TABLE 2______________________________________           YIELD, WT. %           ON FEED           Model Feed:PRODUCT:          Tetralin Decalin______________________________________Ethylene          3.20     18.27Propylene         0.20     6.55Sum C4 minus 7.82     43.25Sum C5 plus  92.18    56.75SCN (430 F. minus)             91.02    56.75SCGO (430 F. plus)             1.16     0.00Sum HCD           22.96    3.75______________________________________

The yields from these two model compounds are markedly different. The fully saturated compound, decalin, cracks to a yield slate not too dissimilar from the yields presented in Example 1 which are typical of normal liquid feedstocks for steam cracking. In contrast, the partially saturated naphtheno-aromatic compound, tetralin, has a significantly different yield pattern. As can be seen in the above table, tetralin cracks to very little C4 minus (C4 -)product, but makes a significant amounts of valuable HCD product. This example demonstrates the value of steam cracking naphtheno- aromatic molecules to produce high yields of HCD molecules. Also, tetralin makes significantly more HCD product than either of the typical steam cracker feedstocks described in example 1.

EXAMPLE 3

In the following table selected yields from the cracking of three model feeds are compared. All three feeds were cracked under identical reaction conditions in the same apparatus as used in examples 1 and 2. The first feed is the paraffin, n-heptane. The second feed is tetralin and the third feed is an admix of these two feeds with the composition of 75% n-heptane and 25% tetralin. Also included in the table are the yields calculated by linearly blending the yields from cracking pure n-heptane and tetralin in the 75/25 feed ratio and the apparent yield from tetralin in the admixture if the n-heptane yields are backed out of the admixed yield slate.

              TABLE 3______________________________________     YIELD, WT. % ON FEED     Yield Slate No.:Product:    1        2      3      4    5______________________________________Ethylene    36.40    2.82   28.01  29.86                                   10.24Propylene   16.89    0.24   12.73  14.09                                   5.69Total C4 minus       79.98    7.42   61.84  67.38                                   29.58Total C5 plus       20.02    92.58  38.16  32.62                                   70.42Total HCD   1.00     24.46  6.87   3.30 10.20______________________________________

Note: In above Table the yield slates are identified as follows:

Yield slate No. 1: 100% n-heptane feed.

Yield slate No. 2: 100% tetralin feed.

Yield slate No. 3: Calculated linear blend of n-heptane and tetralin assuming there is no interrelated chemical effects due to the simultaneous cracking of the two reactants. Calculated by multiplying yield from n-heptane (Yield slate No. 1) by 0.75 and adding yield from tetralin (Yield slate No. 2) multiplied by 0.25.

Yield slate No. 4: Actual admix yields from cracking a mixture of 75% n-heptane and 25% tetralin.

Yield slate No. 5: Calculated apparent yields of tetralin if weighted yields from n-heptane (Yield slate No. 1) are backed out of the measured yields of the admix feed (Yield slate No. 4) and the yields are then renormalized to 100%.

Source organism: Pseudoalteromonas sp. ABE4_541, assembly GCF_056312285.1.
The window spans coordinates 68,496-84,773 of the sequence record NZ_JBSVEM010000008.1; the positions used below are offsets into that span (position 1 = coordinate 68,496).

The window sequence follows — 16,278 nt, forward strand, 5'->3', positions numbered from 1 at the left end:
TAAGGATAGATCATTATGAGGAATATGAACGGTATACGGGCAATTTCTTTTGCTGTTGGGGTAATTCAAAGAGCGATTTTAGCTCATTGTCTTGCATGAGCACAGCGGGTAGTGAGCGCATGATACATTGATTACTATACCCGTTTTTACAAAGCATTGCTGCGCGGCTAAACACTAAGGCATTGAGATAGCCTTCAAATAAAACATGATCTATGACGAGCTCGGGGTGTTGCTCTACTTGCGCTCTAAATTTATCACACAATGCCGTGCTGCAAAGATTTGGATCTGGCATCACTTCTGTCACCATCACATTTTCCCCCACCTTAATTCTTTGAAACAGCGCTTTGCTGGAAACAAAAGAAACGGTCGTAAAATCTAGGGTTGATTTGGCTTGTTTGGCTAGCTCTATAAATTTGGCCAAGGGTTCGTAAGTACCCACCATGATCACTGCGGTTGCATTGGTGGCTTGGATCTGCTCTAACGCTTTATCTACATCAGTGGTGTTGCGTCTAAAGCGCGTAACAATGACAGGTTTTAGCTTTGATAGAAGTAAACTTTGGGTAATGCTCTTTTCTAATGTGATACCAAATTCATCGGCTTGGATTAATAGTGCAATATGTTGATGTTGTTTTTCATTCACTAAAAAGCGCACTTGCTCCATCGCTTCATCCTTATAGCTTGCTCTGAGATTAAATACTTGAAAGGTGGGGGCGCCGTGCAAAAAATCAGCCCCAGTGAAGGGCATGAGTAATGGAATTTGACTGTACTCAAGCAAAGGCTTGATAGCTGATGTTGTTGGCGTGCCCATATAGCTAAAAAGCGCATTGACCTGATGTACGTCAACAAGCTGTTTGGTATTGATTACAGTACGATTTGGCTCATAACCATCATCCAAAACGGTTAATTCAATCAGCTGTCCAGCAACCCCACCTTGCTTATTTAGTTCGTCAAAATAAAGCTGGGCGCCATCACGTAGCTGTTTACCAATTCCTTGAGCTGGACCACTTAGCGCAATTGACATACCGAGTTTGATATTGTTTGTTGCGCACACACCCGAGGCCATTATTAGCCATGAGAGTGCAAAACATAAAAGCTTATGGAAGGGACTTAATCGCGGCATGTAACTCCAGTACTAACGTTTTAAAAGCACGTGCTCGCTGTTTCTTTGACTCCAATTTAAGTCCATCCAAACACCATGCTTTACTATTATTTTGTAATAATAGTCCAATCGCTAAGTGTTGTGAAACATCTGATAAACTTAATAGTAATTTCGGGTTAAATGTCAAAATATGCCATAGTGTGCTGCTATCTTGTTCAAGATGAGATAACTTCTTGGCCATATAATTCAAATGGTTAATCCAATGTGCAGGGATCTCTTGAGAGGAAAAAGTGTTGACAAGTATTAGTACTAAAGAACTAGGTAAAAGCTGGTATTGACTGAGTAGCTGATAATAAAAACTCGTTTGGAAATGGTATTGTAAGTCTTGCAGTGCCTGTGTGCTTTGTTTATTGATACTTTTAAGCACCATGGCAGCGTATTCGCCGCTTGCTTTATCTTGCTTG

In the above table, Yield Slate No. 3 represents the expected weight-averaged yields if the two reactants, n-heptane and tetralin, were to chemically crack according to their respective yield patterns when cracked pure. However, when the actual yields obtained by admix cracking (Yield slate 4) are compared to the calculated hypothetical yields (Yield slate 3), it is evident that substantial effects on the cracking chemistry occur due to the admix cracking process. In particular, the measured results show significantly more C4 minus product formed by admix cracking then expected if no synergistic effects occur due to the co- cracking of the two reactants. Also, admix cracking produces less than 50% of the expected HCD product (3.30% vs. expected 6.87%). The admix Yield Slate No. 4) approaches that normally seen with typical liquid steam cracker feeds as seen by comparing yield slate No. 4 with the yields presented in example 1 above. A comparison of the calculated apparent yield slate (No. 5) from the tetralin portion of the admixture to the pure tetralin yield slate (No. 2 ) clearly shows the dramatic effect of co-cracking a naphtheno-aromatic molecule with a hydrogen rich molecule like n- heptane. Co-cracking results in much greater formation of ethylene and propylene and other C4 minus light products and significantly less C5 plus product including HCD product.

This example demonstrates that the yield of HCD product as well as the entire yield slate from cracking naphtheno-aromatic feeds can be influenced by admix cracking naphtheno-aromatic with more paraffinic feeds.

This example also demonstrates the unexpected importance of segregated cracking of naphtheno-aromatic feedstocks if high yields of HCD product are desired. This example also illustrates that the product distribution from cracking naphtheno-aromatic feeds can be selectively controlled by co-cracking these feeds with hydrogen rich feeds, such as paraffins, when less HCD and other C5 (C5 +) plus molecules are desired. This example illustrates a general advantage for co-cracking a hydrogen deficient feedstock with a hydrogen rich feedstock, to result in high yields of light products when desired.

EXAMPLE 4